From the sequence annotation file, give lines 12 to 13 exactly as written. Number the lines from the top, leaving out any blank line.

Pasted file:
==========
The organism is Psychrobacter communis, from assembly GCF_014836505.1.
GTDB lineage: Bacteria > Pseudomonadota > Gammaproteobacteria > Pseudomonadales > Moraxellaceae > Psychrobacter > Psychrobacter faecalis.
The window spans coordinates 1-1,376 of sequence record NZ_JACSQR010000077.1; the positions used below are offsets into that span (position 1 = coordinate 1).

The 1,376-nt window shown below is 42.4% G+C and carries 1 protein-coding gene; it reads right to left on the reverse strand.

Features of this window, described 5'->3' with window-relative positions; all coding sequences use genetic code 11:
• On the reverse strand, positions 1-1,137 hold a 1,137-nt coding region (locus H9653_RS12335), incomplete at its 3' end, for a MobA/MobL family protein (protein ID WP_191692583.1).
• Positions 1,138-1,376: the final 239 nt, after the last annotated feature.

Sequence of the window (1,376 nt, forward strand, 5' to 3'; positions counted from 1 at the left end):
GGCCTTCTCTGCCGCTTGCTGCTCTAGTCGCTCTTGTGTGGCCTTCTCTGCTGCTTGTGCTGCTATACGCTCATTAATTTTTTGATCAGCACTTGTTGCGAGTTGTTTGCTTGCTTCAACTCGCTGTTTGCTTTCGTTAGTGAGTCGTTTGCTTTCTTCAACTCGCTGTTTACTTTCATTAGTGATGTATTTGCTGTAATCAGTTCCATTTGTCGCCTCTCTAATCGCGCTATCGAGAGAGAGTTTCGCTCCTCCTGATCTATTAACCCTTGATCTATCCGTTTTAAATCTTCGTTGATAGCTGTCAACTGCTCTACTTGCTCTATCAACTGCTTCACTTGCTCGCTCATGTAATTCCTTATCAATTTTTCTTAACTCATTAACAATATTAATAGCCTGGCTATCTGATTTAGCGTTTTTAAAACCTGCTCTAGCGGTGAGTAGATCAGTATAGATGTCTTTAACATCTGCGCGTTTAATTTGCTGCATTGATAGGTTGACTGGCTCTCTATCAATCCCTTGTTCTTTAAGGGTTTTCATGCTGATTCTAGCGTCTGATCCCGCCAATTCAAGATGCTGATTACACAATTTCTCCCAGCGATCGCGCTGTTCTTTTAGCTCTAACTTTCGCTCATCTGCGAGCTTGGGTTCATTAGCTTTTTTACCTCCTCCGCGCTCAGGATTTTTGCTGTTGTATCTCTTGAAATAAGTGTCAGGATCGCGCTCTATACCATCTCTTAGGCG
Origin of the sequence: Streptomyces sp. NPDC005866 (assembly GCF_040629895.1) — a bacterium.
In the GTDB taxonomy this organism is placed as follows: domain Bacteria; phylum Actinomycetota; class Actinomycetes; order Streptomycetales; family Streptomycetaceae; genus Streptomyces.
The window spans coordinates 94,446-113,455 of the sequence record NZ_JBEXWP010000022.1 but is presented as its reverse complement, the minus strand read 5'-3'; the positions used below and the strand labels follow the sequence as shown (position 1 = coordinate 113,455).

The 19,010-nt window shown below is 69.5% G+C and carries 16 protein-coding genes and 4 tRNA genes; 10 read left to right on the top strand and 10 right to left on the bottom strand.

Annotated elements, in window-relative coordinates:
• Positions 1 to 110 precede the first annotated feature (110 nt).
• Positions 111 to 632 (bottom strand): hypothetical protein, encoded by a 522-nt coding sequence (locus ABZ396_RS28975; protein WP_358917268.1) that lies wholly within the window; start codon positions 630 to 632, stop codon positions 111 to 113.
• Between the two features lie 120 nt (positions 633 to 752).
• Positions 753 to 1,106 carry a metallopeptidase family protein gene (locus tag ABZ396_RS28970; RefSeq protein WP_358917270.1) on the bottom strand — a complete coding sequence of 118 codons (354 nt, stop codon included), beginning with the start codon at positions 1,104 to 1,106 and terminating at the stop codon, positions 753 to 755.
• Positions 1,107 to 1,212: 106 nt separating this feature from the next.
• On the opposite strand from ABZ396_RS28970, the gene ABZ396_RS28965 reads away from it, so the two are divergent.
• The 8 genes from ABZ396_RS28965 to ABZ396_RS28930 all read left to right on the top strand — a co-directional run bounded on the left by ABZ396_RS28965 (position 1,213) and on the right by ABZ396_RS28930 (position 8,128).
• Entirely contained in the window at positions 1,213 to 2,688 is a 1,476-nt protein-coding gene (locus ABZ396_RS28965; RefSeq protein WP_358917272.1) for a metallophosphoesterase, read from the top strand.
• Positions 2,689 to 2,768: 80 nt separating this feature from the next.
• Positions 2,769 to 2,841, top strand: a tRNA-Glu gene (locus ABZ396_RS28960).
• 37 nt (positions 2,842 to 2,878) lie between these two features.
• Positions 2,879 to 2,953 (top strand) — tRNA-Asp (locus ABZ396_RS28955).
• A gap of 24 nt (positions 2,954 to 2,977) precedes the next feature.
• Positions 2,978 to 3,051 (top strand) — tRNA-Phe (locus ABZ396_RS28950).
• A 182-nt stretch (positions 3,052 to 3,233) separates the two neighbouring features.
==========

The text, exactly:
The window spans coordinates 94,446-113,455 of the sequence record NZ_JBEXWP010000022.1 but is presented as its reverse complement, the minus strand read 5'-3'; the positions used below and the strand labels follow the sequence as shown (position 1 = coordinate 113,455).

The 19,010-nt window shown below is 69.5% G+C and carries 16 protein-coding genes and 4 tRNA genes; 10 read left to right on the top strand and 10 right to left on the bottom strand.